Before you begin investing in the stock market, it’s a good idea to learn about the different categories stocks can fall under, with undervalued stocks being one of them. Undervalued stocks are priced lower than what the market believes is fair, and are usually profitable given your investment is in it for the long term.
Whether you’re new to investing in stocks or are looking to shift gears and try something new, read on to learn all about undervalued stocks and how you can find them. We'll break down how you can look at a company's PE ratio, EPS, market cap, and stock performance to determine if it's undervalued. Keep reading for all of the details.
What are undervalued stocks?
Undervalued stocks are stocks that trade at a lower price than what the market assumes is fair. You should think of an undervalued stock as a valuable item going on sale. For example, let’s say you went to the store to purchase a pair of Gucci shoes for $2,000 and found out that by simply returning the following day, you could buy them at half the price, making them only $1,000.
While the shoes will still hold their value, you’ll be able to buy them at a discounted price. The concept behind undervalued stocks is similar to this scenario. You’re essentially buying stocks at a lower price than what the market believes they're worth.
Here are a few steps you can take to help you identify and invest in undervalued stocks.
If your interest in undervalued stocks has recently grown, then you’ll want to pay close attention to the steps outlined below. The steps will help you identify when a stock is priced lower than it should be.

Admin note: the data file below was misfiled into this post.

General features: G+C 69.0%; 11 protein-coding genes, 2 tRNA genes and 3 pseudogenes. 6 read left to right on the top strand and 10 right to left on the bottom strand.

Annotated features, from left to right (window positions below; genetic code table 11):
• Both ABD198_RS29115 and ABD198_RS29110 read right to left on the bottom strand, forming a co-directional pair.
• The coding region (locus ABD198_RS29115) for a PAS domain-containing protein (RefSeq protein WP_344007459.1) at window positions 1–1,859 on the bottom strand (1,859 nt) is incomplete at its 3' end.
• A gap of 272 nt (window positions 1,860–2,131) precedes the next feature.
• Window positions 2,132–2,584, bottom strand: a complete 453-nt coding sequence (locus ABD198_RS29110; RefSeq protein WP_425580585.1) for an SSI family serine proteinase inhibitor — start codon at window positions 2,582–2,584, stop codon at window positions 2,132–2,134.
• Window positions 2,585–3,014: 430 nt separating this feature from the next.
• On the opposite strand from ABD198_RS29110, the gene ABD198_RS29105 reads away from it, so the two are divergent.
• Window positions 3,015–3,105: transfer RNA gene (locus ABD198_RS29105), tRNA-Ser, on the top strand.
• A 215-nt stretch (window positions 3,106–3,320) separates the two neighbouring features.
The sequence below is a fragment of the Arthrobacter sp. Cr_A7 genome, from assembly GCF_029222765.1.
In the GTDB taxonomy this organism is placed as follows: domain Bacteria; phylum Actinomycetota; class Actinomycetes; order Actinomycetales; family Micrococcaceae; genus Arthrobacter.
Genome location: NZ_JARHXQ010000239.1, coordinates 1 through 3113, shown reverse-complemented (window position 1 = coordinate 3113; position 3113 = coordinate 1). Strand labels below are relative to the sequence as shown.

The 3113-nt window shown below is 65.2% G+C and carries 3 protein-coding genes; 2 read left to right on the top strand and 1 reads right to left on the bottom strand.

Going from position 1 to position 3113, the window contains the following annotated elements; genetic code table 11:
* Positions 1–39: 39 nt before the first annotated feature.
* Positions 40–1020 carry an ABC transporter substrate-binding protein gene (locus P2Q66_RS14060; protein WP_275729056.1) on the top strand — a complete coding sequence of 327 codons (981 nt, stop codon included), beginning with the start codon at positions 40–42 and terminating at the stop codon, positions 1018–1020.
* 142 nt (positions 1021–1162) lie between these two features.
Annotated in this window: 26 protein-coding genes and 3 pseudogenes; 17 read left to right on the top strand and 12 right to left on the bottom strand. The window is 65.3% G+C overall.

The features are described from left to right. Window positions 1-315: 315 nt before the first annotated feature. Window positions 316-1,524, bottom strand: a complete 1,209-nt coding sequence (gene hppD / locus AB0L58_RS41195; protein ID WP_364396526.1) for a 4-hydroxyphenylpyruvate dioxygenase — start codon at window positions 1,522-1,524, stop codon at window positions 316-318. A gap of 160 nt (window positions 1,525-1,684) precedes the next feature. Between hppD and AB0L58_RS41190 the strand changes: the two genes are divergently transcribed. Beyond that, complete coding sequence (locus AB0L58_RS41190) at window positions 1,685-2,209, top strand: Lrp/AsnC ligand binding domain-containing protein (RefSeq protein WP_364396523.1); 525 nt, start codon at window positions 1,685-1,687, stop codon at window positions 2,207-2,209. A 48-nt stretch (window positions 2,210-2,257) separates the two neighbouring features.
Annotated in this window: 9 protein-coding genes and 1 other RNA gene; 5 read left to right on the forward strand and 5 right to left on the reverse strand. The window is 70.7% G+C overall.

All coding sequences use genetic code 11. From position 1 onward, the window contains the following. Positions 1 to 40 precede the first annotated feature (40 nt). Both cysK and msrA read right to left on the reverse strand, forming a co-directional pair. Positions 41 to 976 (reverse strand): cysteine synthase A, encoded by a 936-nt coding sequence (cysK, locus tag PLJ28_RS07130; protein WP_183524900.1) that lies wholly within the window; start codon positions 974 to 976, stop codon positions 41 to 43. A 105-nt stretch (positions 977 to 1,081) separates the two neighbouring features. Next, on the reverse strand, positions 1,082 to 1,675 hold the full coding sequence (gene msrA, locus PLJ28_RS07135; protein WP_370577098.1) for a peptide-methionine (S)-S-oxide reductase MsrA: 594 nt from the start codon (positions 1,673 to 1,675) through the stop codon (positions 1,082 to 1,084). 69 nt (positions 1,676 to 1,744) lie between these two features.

Study PE ratios for stocks in the same industry.
The PE ratio is a metric used to compare a stock’s current price to its profits. Simply put, it helps you determine if the company has valued its stock appropriately, or if it's priced too high or too low. When comparing a stock’s PE ratio with that of another in the same industry, if you find it's lower, it could signal that it's an undervalued stock.
How is the PE ratio calculated?
The PE ratio can be calculated by dividing the price per share, or the price a company's stock is trading at, by the EPS (earnings per share).
*PE ratio = Price of a company’s stock/earnings per share
The EPS can be calculated by dividing a company’s net income by the number of shares a company has outstanding. Companies generally report their earnings every quarter, or four times a year, and serve as a good way to measure their profitability.
Here’s an example. Let’s say you’re interested in buying Company A’s stock, which is priced at $20 per share. Company A also earns about $200,000 annually. Since going public, Company A has issued 50,000 shares of stock. To calculate the EPS, you would divide the company’s annual earnings ($200,000) by the number of outstanding shares (50,000), and you get an EPS of 4.
Now that you have the EPS, you can calculate the PE ratio. If the company is selling its shares at $20 each, you would divide 20 by the EPS, which is 4. Your answer is 5 and represents a fairly low PE ratio for the company you're considering investing in.
With a PE ratio of 5, this figure implies that it would take the company five years at the current price and profit levels to pay back all of its shareholders in full.
As a rule of thumb, if you're going to use the PE ratio to compare a company’s stock, only choose those in the same industry. While you can calculate the PE ratio yourself, the easiest way to determine a stock’s PE ratio is to use platforms such as Yahoo Finance that lay out all of a stock’s details.
Now, although a high PE ratio might indicate that a company has overvalued its stock, it could also mean there's potential for the company to grow. In the event you come across a stock with a negative PE ratio, it means it isn't profitable at that time.
Here are some key takeaways on the PE ratio and EPS.
According to author and investor Phil Town, “It’s much better to look at the growth of EPS over time as well as EPS compared to cash flow rather than taking EPS as face value.”
Akshat Shrivastava, who has 1.14 million subscribers on YouTube and is a partner at the investment firm Next EsVentures, says that “if the PE ratio is less than 30 go buy a stock” and “if the PE ratio is more than 30, it’s overvalued, don’t buy it.”